The Appearance. When rubbed, smoked over wood, Amazing Ribs have a deep ruddy glow with a glistening sheen. The bones stick out only slightly, and the exposed marrow has usually turned black. If you pull two bones apart, the meat splits into long fibrous chards, dripping with moisture. Just below the sauce and the dark brown crust, called the bark, is a bright pink layer, about 1/8″ deep, called the smoke ring, a stamp of authenticity that comes from smoke, humidity, combustion gases, myoglobin in the meat, and magic. The rest of the meat is a khaki tan, glistening with moisture from meat juices, melted collagen, and fats.
The Scent. The first thing to grab you by your nose is the seductive, aphrodisiac scent of hardwood turned to smoke. It is ethereal, sweet and fragrant – better than the best pipe tobacco. Woven in is usually a hint of caramelized sugar, like roasted marshmallows. And tieing it all together is usually a sharp vinegar thread. There should be an elegant undertone of wood smoke, perhaps with a hint of bacon, but not so much that it dominates, and definitely no bitterness or ashtray flavors. All this hovers above the bass notes: The seductive scent of roasted pork.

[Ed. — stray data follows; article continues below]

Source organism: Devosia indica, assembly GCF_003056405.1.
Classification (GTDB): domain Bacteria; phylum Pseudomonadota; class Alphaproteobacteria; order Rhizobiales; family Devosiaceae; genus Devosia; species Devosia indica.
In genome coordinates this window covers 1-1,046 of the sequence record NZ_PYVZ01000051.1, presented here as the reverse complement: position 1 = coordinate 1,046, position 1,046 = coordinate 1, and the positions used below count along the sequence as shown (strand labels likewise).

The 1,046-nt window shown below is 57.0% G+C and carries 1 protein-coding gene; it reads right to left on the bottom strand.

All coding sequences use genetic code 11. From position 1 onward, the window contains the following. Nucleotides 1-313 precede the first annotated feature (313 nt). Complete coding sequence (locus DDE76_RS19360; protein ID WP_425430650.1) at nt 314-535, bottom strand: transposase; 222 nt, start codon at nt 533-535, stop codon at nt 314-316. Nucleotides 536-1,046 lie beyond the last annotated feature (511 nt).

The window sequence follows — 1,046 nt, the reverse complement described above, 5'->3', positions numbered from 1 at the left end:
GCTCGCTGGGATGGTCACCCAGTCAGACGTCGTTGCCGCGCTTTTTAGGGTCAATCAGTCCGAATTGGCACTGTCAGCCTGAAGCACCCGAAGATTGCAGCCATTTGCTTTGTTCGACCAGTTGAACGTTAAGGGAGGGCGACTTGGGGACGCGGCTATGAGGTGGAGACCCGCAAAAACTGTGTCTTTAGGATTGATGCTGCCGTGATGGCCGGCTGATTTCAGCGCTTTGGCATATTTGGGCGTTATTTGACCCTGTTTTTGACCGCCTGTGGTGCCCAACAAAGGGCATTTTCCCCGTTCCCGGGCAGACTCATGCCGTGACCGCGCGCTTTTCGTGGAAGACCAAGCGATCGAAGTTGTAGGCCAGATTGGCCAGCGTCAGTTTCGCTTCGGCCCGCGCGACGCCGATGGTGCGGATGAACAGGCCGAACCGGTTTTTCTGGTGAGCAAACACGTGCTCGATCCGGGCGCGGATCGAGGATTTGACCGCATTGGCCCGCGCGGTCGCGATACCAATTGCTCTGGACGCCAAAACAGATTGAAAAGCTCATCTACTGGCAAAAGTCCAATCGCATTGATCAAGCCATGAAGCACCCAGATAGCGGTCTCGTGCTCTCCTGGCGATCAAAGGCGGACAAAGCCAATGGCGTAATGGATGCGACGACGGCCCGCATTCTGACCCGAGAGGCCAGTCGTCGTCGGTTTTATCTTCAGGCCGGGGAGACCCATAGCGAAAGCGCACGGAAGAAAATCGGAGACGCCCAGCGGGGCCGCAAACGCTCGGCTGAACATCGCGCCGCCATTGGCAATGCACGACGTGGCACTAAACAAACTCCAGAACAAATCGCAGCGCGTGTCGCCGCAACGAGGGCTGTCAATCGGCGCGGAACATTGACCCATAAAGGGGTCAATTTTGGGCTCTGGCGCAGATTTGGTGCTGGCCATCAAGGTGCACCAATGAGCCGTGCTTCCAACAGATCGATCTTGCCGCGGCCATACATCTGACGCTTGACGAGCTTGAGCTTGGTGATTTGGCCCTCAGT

Pork flavor. Pork has a wonderful flavor, particularly some of the better breeds of pork. Whatever we do to the meat in the prep and the cooking should not kill the delicate essence of pork. That’s the biggest problem with restaurant ribs. So many of them are boiled or held in warming ovens for so long that their natural meatiness is destroyed. They taste, and look, gray.
The Seasonings. The seasonings, usually a spice rub, brine, or marinade must embed in the meats surface and enhance it, but not overwhelm it. Salt and pepper are usually big players, as are paprika, brown sugar, garlic and other essences.
The Sauce. The sauce must complement and compliment the meat and smoke flavors. It is usually rich and slightly sweet to counterbalance the saltiness of the rub, but not cloying, with a zippy pepperiness and an acidic bite to counterbalance the sweetness. A hint of savory from herbs is a nice touch. It must remain subtle so as to not overwhelm the other components, and there should not be so much that it is gummy and goopy. In some places, especially along the Carolina coast, sauce is tart and vinegary, with heat and no sweet.
The Texture. Below the sauce, the surface of the meat should have a crusty bark, a little crunchy and a little chewy. It should be tender yet still retain resistance and resilience when you bite into it, like a steak. It should pull off the bone cleanly and with little effort, leaving behind bare bone, but it should not fall off the bone. If it falls off the bone, chances are it has been boiled or steamed.
The Moisture. The meat should be moist and juicy but not wet or mushy. The juices should come out during chewing, not cooking, and coat the tongue with flavor. Your salivary glands should not have to work too hard to spread the taste and lubricate the meat for swallowing.
The Balance. The sum of all the parts must be harmonious. A glorious complex symphony of textures, aromas, and flavors, with none so strong as to dominate and mask the others. The sum of the parts should be greater than each piled on top of the other.